The British Touring Car Championship in the mid-1990’s provided some of the best motor racing ever seen. I have great memories of watching the championship in my early teenage years. There were a large number of drivers and manufacturers entered. Some of these manufactures included Renault, Alfa-Romeo, BMW, Vauxhall, Ford, Peugeot, Audi, Honda and Nissan.
There were all sorts of drivetrain configurations and different cars had different strengths and weaknesses, making for close and exciting racing.
In 1994, another manufacturer to enter the BTCC was Volvo. This wasn’t just any Volvo though; it was an 850 Estate, driven by Swede Rickard Rydell and ex-Formula One driver Jan Lammers. Tom Walkinshaw Racing (TWR) was responsible for the technical development of the racing car, while Volvo was responsible for technical support, marketing and PR. An estate car was chosen because it would attract a lot more attention than a regular saloon car and Volvo wanted to demonstrate that it was possible to combine practicality with pleasure.
Many thought that using an estate car for racing was a joke due to it having more weight behind the rear axle and a higher centre of gravity than a regular saloon car. The regulations of the time meant that competition cars had to be based on a production model. Engine cylinder volume was restricted to two litres and the minimum weight had to be 950kg for front-wheel drive cars. Volvo and TWR decided to use the five-cylinder engine from the 850 Turbo, but in racing form it was naturally aspirated and had a two litre capacity, capable of around 290 horsepower. The five speed manual from the standard car was replaced with a six speed sequential unit.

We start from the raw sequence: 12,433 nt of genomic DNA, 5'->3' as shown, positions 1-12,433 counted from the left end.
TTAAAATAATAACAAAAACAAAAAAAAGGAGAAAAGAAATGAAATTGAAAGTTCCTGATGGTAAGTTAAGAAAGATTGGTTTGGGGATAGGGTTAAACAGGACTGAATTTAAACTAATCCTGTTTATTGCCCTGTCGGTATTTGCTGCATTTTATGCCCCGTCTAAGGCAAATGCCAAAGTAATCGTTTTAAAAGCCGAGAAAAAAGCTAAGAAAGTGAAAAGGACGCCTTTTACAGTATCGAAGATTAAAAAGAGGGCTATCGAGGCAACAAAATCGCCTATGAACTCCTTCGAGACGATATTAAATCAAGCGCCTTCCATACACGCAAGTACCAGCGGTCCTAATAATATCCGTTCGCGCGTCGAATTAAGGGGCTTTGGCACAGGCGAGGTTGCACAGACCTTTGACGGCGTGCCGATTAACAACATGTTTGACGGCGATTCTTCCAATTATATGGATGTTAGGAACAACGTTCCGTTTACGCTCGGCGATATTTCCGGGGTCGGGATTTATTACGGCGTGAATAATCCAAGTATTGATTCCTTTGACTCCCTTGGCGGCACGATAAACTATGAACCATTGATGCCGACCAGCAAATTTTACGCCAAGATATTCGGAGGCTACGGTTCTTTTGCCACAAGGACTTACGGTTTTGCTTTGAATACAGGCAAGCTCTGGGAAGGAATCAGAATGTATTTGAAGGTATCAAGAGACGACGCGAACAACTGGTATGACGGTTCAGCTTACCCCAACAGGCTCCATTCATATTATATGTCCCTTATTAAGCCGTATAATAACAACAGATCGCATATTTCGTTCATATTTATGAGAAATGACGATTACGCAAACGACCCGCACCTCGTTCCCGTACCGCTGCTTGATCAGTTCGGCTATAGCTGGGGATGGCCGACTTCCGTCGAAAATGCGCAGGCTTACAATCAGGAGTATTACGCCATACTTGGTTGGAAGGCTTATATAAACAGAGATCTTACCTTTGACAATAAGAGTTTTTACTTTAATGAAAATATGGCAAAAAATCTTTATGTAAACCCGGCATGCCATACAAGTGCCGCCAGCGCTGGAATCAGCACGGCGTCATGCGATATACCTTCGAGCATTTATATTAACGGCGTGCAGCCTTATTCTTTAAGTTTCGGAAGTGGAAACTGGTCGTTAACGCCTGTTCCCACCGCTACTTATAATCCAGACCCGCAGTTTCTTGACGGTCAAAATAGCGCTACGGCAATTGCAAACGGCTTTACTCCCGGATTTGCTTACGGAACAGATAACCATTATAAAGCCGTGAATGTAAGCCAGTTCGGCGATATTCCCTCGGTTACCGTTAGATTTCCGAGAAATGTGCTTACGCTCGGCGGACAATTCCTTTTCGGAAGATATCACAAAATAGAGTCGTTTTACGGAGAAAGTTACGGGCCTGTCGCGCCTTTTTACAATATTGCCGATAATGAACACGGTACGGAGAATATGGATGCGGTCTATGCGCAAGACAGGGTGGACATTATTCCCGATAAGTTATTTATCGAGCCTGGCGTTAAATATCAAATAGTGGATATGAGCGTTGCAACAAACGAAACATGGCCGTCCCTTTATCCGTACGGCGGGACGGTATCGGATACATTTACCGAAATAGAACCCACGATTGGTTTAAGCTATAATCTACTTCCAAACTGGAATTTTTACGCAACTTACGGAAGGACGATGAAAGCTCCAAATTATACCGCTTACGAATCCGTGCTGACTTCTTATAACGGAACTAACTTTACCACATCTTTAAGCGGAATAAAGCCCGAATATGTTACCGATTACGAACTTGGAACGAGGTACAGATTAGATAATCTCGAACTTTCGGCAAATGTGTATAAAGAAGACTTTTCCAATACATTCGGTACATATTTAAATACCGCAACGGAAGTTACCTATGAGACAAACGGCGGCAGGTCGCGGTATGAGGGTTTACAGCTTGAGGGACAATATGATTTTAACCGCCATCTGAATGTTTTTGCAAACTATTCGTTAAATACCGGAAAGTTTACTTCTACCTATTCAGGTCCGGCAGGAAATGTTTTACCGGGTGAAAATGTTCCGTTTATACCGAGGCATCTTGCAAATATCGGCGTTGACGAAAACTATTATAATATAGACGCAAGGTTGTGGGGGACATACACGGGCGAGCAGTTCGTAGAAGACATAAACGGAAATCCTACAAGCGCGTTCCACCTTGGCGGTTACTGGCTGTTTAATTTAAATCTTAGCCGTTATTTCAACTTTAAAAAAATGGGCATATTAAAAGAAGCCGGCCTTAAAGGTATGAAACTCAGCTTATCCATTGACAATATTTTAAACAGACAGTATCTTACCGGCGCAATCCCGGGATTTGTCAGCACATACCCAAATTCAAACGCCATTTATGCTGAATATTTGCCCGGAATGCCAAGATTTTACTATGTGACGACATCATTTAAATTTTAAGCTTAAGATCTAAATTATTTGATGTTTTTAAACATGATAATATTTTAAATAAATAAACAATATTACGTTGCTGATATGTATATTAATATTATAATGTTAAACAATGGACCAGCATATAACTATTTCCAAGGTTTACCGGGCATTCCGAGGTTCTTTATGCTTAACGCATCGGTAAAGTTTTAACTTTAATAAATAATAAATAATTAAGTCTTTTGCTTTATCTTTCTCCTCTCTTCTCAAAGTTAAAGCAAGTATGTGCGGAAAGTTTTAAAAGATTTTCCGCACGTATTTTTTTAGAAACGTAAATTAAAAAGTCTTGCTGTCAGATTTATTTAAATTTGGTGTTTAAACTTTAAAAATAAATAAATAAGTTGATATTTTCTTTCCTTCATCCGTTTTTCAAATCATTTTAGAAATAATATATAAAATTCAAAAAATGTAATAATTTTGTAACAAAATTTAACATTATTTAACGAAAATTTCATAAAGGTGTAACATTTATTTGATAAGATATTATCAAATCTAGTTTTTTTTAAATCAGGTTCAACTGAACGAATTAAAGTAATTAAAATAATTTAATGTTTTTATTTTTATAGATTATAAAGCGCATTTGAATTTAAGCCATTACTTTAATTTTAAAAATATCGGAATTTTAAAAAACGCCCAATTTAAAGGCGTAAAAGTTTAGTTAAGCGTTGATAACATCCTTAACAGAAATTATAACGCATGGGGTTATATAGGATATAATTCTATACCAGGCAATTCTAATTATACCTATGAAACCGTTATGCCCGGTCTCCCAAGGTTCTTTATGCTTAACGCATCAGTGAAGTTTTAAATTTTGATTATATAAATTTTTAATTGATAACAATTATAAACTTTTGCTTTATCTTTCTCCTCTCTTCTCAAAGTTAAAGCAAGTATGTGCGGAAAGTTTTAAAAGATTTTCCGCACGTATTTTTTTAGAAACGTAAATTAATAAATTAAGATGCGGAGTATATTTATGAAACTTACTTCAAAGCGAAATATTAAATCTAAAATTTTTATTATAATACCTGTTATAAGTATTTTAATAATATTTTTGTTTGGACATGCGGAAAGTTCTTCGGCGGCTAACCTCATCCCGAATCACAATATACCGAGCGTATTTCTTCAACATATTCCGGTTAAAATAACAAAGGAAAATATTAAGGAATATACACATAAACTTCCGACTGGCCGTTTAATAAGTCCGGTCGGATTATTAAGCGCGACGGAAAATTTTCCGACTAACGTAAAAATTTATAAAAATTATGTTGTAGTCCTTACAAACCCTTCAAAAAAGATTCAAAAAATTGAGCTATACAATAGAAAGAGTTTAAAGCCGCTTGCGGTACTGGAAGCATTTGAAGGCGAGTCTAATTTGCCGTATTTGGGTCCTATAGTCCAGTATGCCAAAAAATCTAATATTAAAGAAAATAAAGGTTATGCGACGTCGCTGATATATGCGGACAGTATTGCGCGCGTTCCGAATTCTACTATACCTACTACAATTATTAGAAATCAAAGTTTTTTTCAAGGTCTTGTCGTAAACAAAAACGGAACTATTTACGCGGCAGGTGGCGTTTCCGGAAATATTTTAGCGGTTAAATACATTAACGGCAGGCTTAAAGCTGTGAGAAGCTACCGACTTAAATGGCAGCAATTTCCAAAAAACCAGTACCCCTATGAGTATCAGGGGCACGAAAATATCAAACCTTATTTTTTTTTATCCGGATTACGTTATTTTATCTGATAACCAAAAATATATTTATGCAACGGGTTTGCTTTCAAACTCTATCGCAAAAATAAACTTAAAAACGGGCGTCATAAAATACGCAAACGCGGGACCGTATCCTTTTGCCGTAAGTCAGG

The first season was to be a trial year for the team, with Rydell and Lammers finishing 14th and 15th respectively in the driver’s championship. The Volvo’s best result was fifth place at Oulton Park in the hands of Rydell. The following year, in 1995, results improved significantly, with Rydell finishing third in the championship. However, in this season and again in 1996, Volvo switched to the saloon model. Even though the estate had better natural downforce at the back than a saloon, the option of an additional spoiler at the rear was introduced for 1995. This wasn’t of any benefit to the estate, but on the saloon it made a significant difference. Volvo switched to the S40 model in 1997, with Rydell winning the 1998 championship in this car.
Tuning into the BTCC in 1994 was a real highlight. It would’ve been great to get along to some of the events back then to watch my favourite driver of the time, Rydell, throwing the 850 Estate around tracks like Thruxton, Brands Hatch and Donington Park.